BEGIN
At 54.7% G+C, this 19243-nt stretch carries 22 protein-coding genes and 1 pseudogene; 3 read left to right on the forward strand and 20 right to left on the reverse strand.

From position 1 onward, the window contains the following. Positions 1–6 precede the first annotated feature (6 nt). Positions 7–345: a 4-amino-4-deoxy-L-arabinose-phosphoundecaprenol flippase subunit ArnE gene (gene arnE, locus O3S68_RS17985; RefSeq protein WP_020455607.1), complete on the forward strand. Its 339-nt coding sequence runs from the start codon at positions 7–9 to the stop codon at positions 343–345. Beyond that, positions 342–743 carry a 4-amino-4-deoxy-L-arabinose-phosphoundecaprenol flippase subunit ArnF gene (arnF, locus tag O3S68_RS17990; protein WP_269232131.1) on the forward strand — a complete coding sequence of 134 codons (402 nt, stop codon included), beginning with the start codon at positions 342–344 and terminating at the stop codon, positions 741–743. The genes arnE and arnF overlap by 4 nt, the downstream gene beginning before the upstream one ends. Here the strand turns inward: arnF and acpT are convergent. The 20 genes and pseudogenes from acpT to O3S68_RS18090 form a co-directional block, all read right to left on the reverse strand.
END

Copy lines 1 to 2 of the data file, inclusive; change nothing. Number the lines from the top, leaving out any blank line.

At 54.7% G+C, this 19243-nt stretch carries 22 protein-coding genes and 1 pseudogene; 3 read left to right on the forward strand and 20 right to left on the reverse strand.

From position 1 onward, the window contains the following. Positions 1–6 precede the first annotated feature (6 nt). Positions 7–345: a 4-amino-4-deoxy-L-arabinose-phosphoundecaprenol flippase subunit ArnE gene (gene arnE, locus O3S68_RS17985; RefSeq protein WP_020455607.1), complete on the forward strand. Its 339-nt coding sequence runs from the start codon at positions 7–9 to the stop codon at positions 343–345. Beyond that, positions 342–743 carry a 4-amino-4-deoxy-L-arabinose-phosphoundecaprenol flippase subunit ArnF gene (arnF, locus tag O3S68_RS17990; protein WP_269232131.1) on the forward strand — a complete coding sequence of 134 codons (402 nt, stop codon included), beginning with the start codon at positions 342–344 and terminating at the stop codon, positions 741–743. The genes arnE and arnF overlap by 4 nt, the downstream gene beginning before the upstream one ends. Here the strand turns inward: arnF and acpT are convergent. The 20 genes and pseudogenes from acpT to O3S68_RS18090 form a co-directional block, all read right to left on the reverse strand.